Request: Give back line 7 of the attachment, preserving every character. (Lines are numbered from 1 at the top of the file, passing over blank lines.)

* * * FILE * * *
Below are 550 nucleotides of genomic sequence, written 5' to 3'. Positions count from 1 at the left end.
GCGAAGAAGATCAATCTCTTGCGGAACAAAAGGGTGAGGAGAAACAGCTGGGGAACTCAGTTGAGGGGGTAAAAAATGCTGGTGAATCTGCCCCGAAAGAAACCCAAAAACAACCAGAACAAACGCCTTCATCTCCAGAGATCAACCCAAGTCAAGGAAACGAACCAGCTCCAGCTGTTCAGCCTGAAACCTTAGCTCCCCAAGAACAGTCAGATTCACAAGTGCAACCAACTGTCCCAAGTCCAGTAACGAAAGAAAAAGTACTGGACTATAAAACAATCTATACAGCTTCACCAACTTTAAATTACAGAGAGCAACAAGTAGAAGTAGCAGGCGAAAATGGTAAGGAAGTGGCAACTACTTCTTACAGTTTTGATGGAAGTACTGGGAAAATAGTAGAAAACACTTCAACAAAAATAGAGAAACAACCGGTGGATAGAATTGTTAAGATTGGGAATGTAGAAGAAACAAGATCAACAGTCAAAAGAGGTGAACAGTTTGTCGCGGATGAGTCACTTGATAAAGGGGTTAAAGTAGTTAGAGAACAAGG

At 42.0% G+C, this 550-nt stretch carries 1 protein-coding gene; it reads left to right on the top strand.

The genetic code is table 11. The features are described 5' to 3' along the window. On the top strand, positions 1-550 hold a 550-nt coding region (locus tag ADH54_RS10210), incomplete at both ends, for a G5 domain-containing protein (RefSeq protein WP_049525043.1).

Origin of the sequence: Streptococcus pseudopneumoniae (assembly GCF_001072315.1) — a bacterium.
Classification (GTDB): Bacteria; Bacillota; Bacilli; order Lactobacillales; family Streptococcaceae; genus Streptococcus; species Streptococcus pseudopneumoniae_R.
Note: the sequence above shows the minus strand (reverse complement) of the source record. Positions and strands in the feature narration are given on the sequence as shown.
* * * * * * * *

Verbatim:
Note: the sequence above shows the minus strand (reverse complement) of the source record. Positions and strands in the feature narration are given on the sequence as shown.